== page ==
Of all the amenities that a community needs and wants, among the most important are shopping and dining opportunities. That may sound shallow, but these days shopping is a sport and eating out a way of life.
These topics are on the minds of many locals in the wake of the long-welcome news that the old Pavilions building – vacant since a few presidents ago – was finally purchased by a heavy-hitter real estate and retail development firm from Florida.
Immediately folks – me included – started to speculate on what might be going into that space. It’s a big, big building – at one time it was the biggest supermarket in all of Orange County – so it’s likely that it won’t end up being developed for just one tenant, but instead become a home for multiple businesses.
The first volleys in social media have called for a Trader Joe’s market and a Hobby Lobby. The former seems a long shot, because the demographic profile of Garden Grove doesn’t fit the company’s business model. Put another way, GG’s average income and education levels don’t match those of TJ’s perfect customer.
With the opening of the Aldi’s market across the street at The Promenade, any market going into that area would face competition from at least three other markets – Walmart, Aldi’s and the Best Choice (located in the same center). Add in the Stater Bros. a couple of streets over and you’ve got a tough task, even for a niche operation.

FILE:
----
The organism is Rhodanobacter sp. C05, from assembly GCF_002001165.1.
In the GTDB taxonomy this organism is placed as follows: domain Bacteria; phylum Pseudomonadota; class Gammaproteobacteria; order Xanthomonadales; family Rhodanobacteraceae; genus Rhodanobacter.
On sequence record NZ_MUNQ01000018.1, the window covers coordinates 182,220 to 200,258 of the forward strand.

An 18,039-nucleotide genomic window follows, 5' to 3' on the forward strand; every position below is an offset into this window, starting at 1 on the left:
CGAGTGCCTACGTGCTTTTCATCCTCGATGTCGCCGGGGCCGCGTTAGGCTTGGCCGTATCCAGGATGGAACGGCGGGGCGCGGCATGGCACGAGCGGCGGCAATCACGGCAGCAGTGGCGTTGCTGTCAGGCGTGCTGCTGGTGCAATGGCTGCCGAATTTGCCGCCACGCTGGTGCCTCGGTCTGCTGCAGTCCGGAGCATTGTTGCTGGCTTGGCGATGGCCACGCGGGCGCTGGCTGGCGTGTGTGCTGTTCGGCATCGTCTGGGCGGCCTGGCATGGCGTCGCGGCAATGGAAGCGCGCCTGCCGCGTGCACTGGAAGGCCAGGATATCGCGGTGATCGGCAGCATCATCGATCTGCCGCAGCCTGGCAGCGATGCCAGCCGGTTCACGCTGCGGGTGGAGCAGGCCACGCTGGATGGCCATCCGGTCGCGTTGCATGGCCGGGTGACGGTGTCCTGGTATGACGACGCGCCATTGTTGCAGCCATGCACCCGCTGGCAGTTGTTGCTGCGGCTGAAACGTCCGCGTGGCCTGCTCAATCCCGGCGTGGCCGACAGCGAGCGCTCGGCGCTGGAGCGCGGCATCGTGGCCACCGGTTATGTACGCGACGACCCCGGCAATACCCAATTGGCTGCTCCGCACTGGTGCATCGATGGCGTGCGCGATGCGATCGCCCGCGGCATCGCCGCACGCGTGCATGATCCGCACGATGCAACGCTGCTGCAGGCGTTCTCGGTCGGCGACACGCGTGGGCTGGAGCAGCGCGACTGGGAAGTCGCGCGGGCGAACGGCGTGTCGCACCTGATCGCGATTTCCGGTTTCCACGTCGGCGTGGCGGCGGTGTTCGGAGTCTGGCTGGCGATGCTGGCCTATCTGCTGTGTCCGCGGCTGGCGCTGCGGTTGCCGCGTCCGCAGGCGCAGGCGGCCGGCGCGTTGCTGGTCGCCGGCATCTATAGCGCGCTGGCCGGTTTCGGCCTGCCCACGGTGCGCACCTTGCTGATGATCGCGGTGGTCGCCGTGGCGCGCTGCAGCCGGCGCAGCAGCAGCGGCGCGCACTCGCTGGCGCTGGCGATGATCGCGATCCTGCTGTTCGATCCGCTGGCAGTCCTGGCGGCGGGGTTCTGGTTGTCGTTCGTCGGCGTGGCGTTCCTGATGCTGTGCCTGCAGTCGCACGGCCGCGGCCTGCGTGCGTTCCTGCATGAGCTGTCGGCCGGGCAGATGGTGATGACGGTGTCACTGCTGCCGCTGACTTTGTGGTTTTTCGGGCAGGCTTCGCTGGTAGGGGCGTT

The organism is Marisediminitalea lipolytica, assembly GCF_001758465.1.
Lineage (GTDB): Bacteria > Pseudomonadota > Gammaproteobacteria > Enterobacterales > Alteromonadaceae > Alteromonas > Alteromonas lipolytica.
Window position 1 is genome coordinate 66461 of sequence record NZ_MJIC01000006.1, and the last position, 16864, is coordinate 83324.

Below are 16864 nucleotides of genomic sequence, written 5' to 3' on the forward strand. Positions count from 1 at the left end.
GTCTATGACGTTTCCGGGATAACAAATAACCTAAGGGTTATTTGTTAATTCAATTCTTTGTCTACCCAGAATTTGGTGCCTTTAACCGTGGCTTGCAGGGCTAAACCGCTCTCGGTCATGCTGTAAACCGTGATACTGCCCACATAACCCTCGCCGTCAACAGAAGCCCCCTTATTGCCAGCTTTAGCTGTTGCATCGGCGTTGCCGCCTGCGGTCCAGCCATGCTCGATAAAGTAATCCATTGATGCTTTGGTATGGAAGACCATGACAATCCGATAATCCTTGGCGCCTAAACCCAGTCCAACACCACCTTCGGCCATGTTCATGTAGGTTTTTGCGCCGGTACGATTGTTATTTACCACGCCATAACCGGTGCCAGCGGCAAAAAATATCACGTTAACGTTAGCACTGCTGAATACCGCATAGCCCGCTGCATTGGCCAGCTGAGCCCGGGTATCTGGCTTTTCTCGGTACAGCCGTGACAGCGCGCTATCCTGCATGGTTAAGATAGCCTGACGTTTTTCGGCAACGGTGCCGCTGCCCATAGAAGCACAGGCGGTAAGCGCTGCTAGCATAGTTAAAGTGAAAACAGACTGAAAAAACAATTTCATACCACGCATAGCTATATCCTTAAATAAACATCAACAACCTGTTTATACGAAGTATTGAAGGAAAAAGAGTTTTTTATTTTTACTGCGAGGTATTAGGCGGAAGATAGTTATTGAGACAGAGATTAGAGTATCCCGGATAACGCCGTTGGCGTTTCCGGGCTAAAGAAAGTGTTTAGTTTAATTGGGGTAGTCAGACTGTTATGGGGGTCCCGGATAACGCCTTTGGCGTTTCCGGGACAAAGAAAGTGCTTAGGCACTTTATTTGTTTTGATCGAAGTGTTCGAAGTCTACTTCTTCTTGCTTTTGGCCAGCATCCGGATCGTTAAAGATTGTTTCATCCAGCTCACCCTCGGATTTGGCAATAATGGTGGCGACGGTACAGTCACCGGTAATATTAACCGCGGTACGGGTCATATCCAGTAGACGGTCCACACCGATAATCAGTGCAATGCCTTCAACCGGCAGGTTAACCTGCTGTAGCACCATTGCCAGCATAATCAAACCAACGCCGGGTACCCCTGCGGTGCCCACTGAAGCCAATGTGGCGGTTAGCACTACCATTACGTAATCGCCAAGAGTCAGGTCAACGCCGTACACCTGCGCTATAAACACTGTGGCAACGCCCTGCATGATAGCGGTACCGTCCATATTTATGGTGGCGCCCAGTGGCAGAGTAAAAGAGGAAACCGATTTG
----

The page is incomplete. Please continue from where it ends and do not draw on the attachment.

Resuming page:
Hobby Lobby is another story. It’s a fast-growing crafts and party supplies chain from Oklahoma that has been both a big success and the subject of some controversy. It’s closed on Sunday and won a major Supreme Court test by opposing, on religious grounds, a mandate to provide birth control coverage in medical insurance for its employees.
There are two Hobby Lobby stores relatively near – one at Edinger and Goldenwest in Huntington Beach and another in east Santa Ana. Would GG be a good location sort of in-between? Unclear. Another issue would be the presence across the street of Party City in the Promenade, which would be competition for a big part of Hobby Lobby’s business.
BevMo has also been mentioned as a possibility. The liquor retailer has one location in Cypress a short distance from the Garden Grove city limit on the west side. Again, demographics are an issue. Does the typical Grover spend enough on wine and barware to justify adding a store?
In addition to those possibilities I am thinking about some emerging trends in retailing. Giant department stores are in decline and chains such as Sears and JC Penney may be headed for the last roundup. Online purchasing is up, but still only represents about 10 percent of the retail trade.
Amazon is leading the charge on this. It purchased Whole Foods not just for its business but also as a location for a warehouse for food and other items to be delivered to your home.
The firm has also opened a growing chain of bookstores that double as showrooms for their electronic devices and other wares.
Sears, poor Sears, is experimenting with a new format of selling just appliances and mattresses in a slimmed-down store in an effort to stave off collapse.
So, what could be done with a 76,000-square foot building? How about 15,000 square feet for Sears, 25,000 square feet for Amazon (including warehouse space), 15,000 for BevMo and the rest for a couple of cool eateries? Or any other combination that’s possible and desirable.
However it turns out, that long-vacant building should be getting a new lease on life relatively soon. As the old saying goes, if you wait long enough, everything comes back into style.
Jim Tortolano’s Retorts column appears each Wednesday, usually. And yes, he used to shop at the Pavilion when it was a supermarket.